The Best Defensive Dow Dividend Stocks To Buy

By Robert Hauver

In spite of over 75% of S&P 500 firms beating or meeting earnings expectations, the Eurozone debt crisis, a slow US economic recovery & the continuing DC stalemate on economic issues, plus slower growth in China are combining to scare investors into a “risk off” position in November. The market has pulled back -9.59% this month, nearly as much as the Sept. selloff, as each of the last 5 months have alternated between rallies and pullbacks.

If you’re an income investor looking for which Dow dividend stocks have been the best stocks to buy in recent months for income and defense, these 3 dividend stocks have all sold off less during these 2011 pullbacks, and have also participated nicely in the rallies. (The only exception is HD’s pullback during the July rally.) They’ve also declined even less in this most recent pullback, (Oct. 28 through Nov. 23, 2011), than in the previous Sept. pullback.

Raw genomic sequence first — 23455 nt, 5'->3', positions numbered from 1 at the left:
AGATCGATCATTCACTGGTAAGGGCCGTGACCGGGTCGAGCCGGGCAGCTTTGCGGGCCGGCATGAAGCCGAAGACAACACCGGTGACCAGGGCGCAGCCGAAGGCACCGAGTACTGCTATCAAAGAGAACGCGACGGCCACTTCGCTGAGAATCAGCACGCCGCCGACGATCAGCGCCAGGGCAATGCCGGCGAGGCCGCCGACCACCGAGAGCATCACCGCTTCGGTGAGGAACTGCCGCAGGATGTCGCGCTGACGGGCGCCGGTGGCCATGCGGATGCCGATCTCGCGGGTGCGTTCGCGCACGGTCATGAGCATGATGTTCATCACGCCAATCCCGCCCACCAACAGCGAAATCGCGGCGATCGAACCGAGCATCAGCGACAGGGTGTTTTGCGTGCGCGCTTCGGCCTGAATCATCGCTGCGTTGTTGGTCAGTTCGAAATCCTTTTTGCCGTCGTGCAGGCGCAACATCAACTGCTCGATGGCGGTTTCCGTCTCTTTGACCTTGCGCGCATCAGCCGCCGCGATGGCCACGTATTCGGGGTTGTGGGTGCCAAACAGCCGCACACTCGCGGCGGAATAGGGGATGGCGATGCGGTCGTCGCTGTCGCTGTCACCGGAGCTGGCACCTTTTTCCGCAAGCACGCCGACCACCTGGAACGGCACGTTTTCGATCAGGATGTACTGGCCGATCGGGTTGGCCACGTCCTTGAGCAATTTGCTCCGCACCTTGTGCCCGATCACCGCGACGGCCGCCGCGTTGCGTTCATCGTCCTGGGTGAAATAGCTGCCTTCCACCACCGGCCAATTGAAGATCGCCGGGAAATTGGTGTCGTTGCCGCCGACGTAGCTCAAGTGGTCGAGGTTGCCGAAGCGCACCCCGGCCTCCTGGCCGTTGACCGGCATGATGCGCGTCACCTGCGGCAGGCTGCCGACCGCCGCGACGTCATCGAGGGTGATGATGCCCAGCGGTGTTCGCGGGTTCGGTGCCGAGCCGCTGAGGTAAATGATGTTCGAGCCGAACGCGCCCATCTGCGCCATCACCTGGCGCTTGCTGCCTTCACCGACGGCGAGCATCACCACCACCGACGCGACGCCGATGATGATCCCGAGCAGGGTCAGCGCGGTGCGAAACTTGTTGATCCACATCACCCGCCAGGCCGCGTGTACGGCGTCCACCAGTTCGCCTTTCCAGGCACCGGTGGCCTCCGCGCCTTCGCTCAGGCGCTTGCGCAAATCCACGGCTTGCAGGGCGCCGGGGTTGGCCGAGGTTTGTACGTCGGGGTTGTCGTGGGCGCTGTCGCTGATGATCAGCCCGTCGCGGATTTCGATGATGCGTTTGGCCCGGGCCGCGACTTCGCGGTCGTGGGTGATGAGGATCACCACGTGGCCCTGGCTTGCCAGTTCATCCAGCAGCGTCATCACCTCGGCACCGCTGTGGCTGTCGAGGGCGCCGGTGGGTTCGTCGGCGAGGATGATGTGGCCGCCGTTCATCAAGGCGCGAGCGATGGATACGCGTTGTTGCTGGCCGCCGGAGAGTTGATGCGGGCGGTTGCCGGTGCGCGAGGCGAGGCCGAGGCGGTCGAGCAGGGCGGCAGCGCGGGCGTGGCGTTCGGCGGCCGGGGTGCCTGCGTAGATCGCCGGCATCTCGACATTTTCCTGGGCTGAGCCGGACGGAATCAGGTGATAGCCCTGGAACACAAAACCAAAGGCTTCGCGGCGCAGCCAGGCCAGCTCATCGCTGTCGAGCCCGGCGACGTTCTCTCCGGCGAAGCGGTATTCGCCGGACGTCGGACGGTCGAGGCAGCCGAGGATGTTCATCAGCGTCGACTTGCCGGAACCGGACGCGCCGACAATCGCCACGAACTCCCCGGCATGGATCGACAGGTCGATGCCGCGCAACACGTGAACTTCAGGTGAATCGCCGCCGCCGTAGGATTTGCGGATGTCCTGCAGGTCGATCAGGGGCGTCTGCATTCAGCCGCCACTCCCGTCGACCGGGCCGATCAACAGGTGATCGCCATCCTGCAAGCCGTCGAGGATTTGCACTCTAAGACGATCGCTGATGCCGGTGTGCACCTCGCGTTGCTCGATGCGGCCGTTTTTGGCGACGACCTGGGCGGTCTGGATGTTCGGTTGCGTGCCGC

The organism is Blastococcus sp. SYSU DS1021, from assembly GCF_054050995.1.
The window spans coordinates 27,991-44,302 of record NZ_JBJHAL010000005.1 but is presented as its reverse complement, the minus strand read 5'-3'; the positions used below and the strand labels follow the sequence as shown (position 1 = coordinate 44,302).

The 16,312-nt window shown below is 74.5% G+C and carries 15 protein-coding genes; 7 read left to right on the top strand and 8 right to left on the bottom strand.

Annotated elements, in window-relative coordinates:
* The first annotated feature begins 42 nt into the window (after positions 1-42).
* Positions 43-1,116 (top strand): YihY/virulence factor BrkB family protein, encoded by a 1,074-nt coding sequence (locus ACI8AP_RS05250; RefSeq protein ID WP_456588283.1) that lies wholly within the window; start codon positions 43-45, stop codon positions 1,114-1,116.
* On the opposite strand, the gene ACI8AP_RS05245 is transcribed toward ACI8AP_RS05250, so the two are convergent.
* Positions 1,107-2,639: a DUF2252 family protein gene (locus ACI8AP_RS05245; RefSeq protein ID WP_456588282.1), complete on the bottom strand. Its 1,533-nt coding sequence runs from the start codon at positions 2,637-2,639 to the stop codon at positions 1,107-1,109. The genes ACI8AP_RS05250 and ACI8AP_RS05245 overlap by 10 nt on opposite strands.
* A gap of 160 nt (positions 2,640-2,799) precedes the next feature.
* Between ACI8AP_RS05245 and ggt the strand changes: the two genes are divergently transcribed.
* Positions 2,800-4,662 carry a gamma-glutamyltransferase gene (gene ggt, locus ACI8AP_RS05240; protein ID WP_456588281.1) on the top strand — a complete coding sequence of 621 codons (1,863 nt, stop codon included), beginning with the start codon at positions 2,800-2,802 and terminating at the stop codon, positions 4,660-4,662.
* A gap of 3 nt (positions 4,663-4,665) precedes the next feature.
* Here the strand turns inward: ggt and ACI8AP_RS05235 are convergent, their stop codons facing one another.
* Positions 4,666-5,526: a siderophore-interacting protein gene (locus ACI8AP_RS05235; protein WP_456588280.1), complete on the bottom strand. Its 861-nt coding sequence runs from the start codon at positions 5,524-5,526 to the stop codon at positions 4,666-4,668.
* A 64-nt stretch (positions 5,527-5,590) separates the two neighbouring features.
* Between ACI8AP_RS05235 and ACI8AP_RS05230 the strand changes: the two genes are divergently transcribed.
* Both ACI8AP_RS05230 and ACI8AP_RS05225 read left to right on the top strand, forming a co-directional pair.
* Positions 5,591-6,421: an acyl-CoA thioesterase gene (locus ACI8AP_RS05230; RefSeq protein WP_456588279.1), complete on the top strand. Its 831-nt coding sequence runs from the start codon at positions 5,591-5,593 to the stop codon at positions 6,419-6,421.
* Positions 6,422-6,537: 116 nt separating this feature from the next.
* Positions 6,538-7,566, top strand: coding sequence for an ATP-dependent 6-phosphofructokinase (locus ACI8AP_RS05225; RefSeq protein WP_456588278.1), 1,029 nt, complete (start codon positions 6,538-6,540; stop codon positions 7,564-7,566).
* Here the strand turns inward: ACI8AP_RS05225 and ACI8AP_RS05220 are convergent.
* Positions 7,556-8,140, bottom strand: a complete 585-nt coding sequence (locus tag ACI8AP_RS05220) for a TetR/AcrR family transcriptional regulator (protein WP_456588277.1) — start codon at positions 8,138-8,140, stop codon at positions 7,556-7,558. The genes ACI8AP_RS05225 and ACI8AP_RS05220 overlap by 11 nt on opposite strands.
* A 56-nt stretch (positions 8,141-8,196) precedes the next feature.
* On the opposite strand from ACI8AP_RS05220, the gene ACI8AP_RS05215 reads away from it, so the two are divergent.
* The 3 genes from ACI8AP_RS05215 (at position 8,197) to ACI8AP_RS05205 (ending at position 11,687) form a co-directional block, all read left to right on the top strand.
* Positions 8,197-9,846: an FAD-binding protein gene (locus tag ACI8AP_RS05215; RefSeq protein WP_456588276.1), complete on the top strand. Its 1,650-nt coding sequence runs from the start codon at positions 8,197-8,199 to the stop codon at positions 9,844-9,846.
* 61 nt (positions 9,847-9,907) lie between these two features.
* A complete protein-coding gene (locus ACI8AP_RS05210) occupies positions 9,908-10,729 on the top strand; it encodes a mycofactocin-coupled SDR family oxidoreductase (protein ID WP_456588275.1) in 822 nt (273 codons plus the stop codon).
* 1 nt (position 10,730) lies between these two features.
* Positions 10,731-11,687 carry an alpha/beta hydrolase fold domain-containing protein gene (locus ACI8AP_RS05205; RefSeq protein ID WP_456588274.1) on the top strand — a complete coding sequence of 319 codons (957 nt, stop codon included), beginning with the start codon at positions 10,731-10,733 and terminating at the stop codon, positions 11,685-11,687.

Valuations: HD appears to be the most undervalued stock, on a recent and future EPS growth basis. This seems logical, as HD suffered mightily during the downturn, and homeowners still have to fix their homes eventually. HD’s Price/book is higher that the Home Improvement industry avg. of 2.24, but HD’s very low .83 Price/Sales ratio is in line with industry avgs.


High Options Yields can lower your risk and pump up your dividend yields: Although they’re defensive stocks, MCD and HD have options yields which can help you to turn them into virtual, short-term high dividend stocks.